The Visiting Writer Seminars at OBU will welcome gifted author Ron Hansen to campus Oct. 7-8.
Hansen is the author of nine novels, two collections of stories, a children’s book, a collection of essays and several screenplays. “Mariette in Ecstasy” was a nationwide best seller, was nominated for the National Book Critics Circle Award and won the Gold Medal in Fiction from the Commonwealth Club of California. His novel “Atticus” was a finalist for both the National Book Award and the PEN/Faulkner Award.
His novel “The Assassination of Jesse James by the Coward Robert Ford” was also a finalist for the PEN/Faulkner Award and was made into a movie starring Brad Pitt and Casey Affleck. His most recent book is “Hotly in Pursuit of the Real: Notes Toward a Memoir.” He teaches film and creative writing at Santa Clara University in northern California.
Hansen will give a public reading of fiction in the Mabee Suite, located inside OBU’s Noble Complex, Monday, Oct. 7, at 7 p.m., with a question and answer session after the reading. A reception and book signing will follow, with refreshments provided. The public is invited and the event is free.
Tuesday evening, Oct. 8, Hansen will deliver a session titled, “Making Things Up,” a public discussion on writing and creativity in the second floor lecture hall inside Stavros Hall at 7 p.m.
In an interview conducted by “Image Journal,” author Ron Hansen discussed historical fiction and what it takes to write it with the journal’s Brennan O’Donnell.
“There’s a lot of remembering in historical fiction,” said Hansen. “For example, you have to remember that there are no lights after six o’clock at night unless you have a candle or a kerosene lamp. Or that the kitchens aren’t attached to the house. You’re constantly backing up and saying, ‘Oh, wait a second, they would have been barefoot, wouldn’t they?’ Those little things are important, and Ignatian contemplation makes you aware of that.”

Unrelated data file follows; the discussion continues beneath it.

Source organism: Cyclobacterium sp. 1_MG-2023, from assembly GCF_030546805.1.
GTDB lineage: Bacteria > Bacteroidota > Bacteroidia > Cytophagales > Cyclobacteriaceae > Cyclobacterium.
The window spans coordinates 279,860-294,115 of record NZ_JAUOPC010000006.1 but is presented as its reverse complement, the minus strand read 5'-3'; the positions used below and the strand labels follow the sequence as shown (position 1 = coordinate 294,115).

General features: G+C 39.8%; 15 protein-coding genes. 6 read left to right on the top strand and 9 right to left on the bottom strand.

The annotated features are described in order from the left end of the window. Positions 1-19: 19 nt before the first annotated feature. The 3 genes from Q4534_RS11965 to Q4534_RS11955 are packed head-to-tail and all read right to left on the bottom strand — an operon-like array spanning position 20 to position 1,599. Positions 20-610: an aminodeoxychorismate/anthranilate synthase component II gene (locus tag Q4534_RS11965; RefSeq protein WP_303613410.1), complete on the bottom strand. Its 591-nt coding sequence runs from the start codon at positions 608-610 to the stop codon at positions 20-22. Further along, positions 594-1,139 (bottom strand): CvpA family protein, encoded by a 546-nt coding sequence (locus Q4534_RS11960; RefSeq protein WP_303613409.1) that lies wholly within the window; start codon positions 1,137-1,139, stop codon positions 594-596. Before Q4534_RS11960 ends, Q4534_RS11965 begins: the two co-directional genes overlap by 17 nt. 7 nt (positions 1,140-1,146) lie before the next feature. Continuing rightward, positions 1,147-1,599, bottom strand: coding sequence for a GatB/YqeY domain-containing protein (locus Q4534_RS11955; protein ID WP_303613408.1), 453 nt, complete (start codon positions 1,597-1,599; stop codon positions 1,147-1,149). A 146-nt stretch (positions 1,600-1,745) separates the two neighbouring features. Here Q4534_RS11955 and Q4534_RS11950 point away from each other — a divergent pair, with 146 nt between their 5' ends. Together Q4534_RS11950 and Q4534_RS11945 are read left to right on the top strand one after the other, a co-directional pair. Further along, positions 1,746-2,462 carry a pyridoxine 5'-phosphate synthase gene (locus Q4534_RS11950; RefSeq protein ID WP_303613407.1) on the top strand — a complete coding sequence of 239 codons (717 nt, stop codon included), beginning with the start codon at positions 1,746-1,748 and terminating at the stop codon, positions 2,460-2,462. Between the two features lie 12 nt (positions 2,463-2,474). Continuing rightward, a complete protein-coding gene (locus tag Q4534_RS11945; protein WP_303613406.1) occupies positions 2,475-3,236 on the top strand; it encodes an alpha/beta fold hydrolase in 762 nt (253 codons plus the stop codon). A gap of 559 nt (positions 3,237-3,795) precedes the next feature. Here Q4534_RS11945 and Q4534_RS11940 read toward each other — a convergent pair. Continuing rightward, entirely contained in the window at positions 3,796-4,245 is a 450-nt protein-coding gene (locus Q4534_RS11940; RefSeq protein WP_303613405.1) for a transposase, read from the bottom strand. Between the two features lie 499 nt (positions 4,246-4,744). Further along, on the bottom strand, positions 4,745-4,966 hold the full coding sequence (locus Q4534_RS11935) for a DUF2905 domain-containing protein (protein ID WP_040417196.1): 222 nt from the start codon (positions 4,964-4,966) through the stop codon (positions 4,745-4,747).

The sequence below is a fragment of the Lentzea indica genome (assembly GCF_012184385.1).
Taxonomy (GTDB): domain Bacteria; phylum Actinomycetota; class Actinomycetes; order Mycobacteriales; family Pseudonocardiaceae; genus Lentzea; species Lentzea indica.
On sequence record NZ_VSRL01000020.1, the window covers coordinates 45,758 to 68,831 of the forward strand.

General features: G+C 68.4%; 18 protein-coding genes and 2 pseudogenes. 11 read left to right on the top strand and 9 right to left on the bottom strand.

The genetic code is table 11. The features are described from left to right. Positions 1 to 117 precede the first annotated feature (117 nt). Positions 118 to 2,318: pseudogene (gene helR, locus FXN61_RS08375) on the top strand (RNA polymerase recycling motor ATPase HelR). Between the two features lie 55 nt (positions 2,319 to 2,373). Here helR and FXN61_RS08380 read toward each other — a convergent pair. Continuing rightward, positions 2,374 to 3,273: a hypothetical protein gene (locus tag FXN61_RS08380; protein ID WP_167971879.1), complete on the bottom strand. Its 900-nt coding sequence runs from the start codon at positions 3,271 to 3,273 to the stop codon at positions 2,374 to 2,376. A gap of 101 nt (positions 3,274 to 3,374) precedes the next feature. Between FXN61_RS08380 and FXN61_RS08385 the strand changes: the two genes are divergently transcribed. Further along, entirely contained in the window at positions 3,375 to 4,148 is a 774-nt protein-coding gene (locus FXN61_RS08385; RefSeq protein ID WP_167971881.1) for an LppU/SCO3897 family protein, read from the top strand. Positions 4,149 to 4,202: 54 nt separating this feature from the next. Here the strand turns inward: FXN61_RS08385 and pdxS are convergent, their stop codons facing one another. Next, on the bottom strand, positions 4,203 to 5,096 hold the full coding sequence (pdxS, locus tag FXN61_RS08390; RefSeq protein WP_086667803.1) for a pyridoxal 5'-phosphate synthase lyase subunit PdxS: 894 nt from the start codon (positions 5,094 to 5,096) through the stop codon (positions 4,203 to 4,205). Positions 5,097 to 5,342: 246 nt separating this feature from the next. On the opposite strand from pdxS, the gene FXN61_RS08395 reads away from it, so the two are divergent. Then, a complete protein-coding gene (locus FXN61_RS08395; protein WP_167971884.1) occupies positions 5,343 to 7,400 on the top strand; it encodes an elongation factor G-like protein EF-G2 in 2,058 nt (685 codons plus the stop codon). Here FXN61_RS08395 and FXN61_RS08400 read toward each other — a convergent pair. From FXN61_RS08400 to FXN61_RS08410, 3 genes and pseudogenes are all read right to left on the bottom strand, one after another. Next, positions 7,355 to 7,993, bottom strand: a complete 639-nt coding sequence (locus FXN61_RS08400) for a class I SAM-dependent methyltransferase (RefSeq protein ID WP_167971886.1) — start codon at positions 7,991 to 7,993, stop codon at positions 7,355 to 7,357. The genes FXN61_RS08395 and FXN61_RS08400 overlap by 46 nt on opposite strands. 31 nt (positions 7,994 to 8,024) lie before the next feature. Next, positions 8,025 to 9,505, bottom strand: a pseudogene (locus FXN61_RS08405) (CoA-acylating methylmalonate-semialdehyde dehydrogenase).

Dr. Brent Newsom, associate professor of English and one of the driving forces behind the Visiting Writer Seminars, is ecstatic for Hansen’s visit and the opportunity it provides for both students and faculty, as well as for members of the community who are readers or are aspiring writers.
“Ron Hansen is among the foremost Christian writers publishing fiction for a general audience today, and he is especially acknowledged for his accomplishments in the genres of historical fiction and literary Westerns,” Newsom said. “Like Flannery O’Connor or Walker Percy in the 20th century, his Catholic faith shapes all his work, whether in his depictions of a world riven by vice, of moments of transcendent beauty and mystery, or, most characteristically, of a deeply incarnational mixture of the two. In my own fiction classes, I often have students read excerpts from his book, ‘A Stay Against Confusion: Essays on Faith and Fiction.’
“Mr. Hansen’s many awards attest to the respect he has won as a literary artist, and his visit to OBU represents an outstanding opportunity for our students, faculty and staff, as well as the Shawnee community, to learn from a living master of the craft of fiction. I’m thrilled that we are able to bring a writer of his stature to OBU.”
Established with the support of many generous alumni and donors, the Visiting Writer Seminars were created to give OBU students, faculty, staff and members of the Shawnee community the chance to experience literature as a living art. Each year a nationally recognized poet or fiction writer is brought to campus to share their work in a public reading, visit classes, meet with students and faculty, and offer a public master class or lecture on writing.
Beginning in 2010, the English Department Reading Series brought writers to campus, focusing on writers living in the area. The Visiting Writer Seminars then began in order to elevate the experience for students and the campus community by bringing in nationally accomplished authors. The University’s first visiting writer, Tania Runyan, came to campus in March 2016. She read from her poems, lectured on writing poetry and consulted with students about their writing. Scott Cairns joined the University for the fall 2016 Visiting Writer Seminar, giving a poetry reading and teaching a masterclass on writing memoir. Gina Ochsner held a reading and a fiction writing master class in fall 2017. Finally, Mark Jarman visited OBU in September 2018 as the Visiting Writer and the keynote speaker for the Southwest Conference on Christianity and Literature.Financial support for the Visiting Writer Seminars is being raised through the University Advancement office to continue bringing excellent writers to OBU's campus. Through the gift of generous alumni donors, a matching gift up to $5,000 per year was pledged beginning in 2017 and running through May 2020. The $5,000 level was reached in the first year, enabling the program to continue to grow. Donations may be given through May 31, 2020, to participate in this gift matching opportunity.